The Winning of Barbara Worth (Henry King, 1926) - A slow, superficial but good-looking silent Western, with wealthy easterner Ronald Colman turning up to help irrigate a desert, being predictably misjudged and then naturally having to ride to the rescue after much improbable plotting. E. J. Ratcliffe is his duplicitous mentor, insinuating his money-grabbing tentacles into every part of town life, Vilma Banky is Barbara Worth - the strong pioneer kid who still needs saving every now and then - and a young Gary Cooper plays the mopey suitor Colman’s trying to win her away from.

There’s some wonderful imagery – a makeshift cross shunted to one side of the frame; a Stetson crawling with flies; a heartsick Cooper standing disconsolately outside a dance – some technical ingenuity (King interrupting his overly static direction with a succession of dazzling tracking shots), and a truly flawless print in which to enjoy those efforts, tinted either orange or blue to stunning effect.

But while the story is fascinating as an indictment of corporate capitalism and has a couple of bravura moments as Colman turns from misjudged zero to matinee hero, it isn’t terribly inspiring, and nor are the performances: Banky has the best of it, but Colman is unexceptional, Cooper uncertain and Ratcliffe uninteresting. The famous flood sequence is also a washout: there’s some daring stuntwork in there, but it’s almost all done with miniatures, so you rarely see any people and any water in the same shot!

It's worth a look for fans of the stars or the era, but King's Tol'able David is infinitely superior, and for silent Westerns I'd suggest starting with one of John Ford's classics: The Iron Horse and 3 Bad Men. Barbara Worth's irrigation scenes too pale alongside those in King Vidor's enduringly controversial and radical independent film, Our Daily Bread (1934), the most left-wing movie to come out of classic Hollywood. (2)

***



*A FEW MINOR SPOILERS*
CINEMA: Suburra (Stefano Sollima, 2015)
- A functional, uninspiring Italian crime film from the Gomorrah team, set against the backdrop of 2011’s political and religious turmoil. As the nation turns itself inside out, and the rains teem, Suburra tells inter-connected stories about a corrupt politician swimming in drugs and hookers, a brutal, up-and-coming immigrant crime family, an omniscient, unshowy veteran called Samurai, and a bald, tattooed young hood with a junkie girlfriend and a thing about individuality.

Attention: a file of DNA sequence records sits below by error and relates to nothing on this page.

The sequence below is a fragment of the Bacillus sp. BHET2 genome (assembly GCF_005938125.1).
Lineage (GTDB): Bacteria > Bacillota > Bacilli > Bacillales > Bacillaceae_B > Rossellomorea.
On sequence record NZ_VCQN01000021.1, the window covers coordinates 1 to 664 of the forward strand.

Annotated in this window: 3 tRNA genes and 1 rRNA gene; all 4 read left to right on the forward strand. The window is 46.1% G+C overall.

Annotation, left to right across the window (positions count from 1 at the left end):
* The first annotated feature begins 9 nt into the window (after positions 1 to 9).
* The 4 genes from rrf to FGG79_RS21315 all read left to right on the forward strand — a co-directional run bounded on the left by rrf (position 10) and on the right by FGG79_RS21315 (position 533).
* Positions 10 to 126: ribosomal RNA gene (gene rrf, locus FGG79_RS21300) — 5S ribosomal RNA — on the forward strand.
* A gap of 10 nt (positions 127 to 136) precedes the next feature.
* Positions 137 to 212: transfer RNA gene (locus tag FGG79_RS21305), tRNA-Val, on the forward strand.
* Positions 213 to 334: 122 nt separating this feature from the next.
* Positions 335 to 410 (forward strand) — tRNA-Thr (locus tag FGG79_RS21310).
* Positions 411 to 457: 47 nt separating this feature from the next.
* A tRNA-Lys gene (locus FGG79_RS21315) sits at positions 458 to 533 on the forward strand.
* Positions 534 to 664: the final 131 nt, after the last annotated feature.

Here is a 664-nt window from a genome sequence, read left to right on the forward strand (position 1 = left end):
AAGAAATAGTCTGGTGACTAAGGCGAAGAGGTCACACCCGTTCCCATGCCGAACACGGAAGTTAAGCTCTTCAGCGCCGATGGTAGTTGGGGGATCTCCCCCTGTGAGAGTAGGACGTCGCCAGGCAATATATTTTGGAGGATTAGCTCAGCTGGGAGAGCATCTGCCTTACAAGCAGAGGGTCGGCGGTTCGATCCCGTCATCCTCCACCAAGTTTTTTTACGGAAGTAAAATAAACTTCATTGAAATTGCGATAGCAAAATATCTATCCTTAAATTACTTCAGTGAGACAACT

It’s reasonably diverting, but also over-familiar and lacking in distinction, recycling the aged tropes of its genre while delivering neither a bruising reality check nor the shimmering, pulsating artifice of a thriller. Its main problem, though, is that as an unstinting indictment of Italy, it offers no alternative and little humanity: these are dislikeable people doing indefensible things, motivated only by avarice or self-preservation.

There are three really good scenes: a showdown in a church in which psychopathic crime lord Adamo Dionisi asks callow club owner Elio Germano to betray the woman he loves, a brief, terse meeting between Samurai (Claudio Amendola) and Number 8 (Alessandro Borghi) – which the film doesn’t seem to regard as its climax, but which in thematic terms undoubtedly is – and a conventional but impressive sequence near the close, as exceptionally dodgy MP Pierfrancesco Favino fights his way through a crowd, towards a departing prime minister. The best thing about the film, though, is the magnificent synth score, reminiscent of Drive, which drenches everything in terror, foreboding and import, no matter how familiar.

Elsewhere it’s just grisliness and cliches, from an opening sequence set in the Vatican to a man being fed to a dog. (2)

***



TV

Life on Mars, Series 2 (2007)
- I loved the first series, but this one is even better: more confident, more seamless and even more emotionally resonant, upping the ante and the eeriness as accidental time traveller Sam Tyler (John Simm) interacts with younger versions of his auntie, his nemesis and his mentor, gets sideswiped by uncertainty, and tries to keep afloat and alive while battling unreconstructed DCI Gene Hunt (Philip Glenister), an unrelenting Manchester crime wave, and the incompetence of his medical team in the present day, a shortcoming that lands him in Camberwick Green (an outrageously brilliant diversion). There were a few false notes in the first series, but here Glenister is completely in control of his characterisation, Simm is in the form of his life, and both the overarching narrative and the individual storylines are extraordinarily gripping and immersive, as well as rooted in a completely credible, enveloping world. The first and last episodes are about as good as TV has ever got. Incidentally, I was concerned that a series wrapped up in '70s pop culture might contain some unfortunate references, viewed through the prism of Operation Yewtree, et al. For the longest time, it's reassuringly free of retrofitted clangers, then Simm pleads with Jimmy Savile to save him. (4)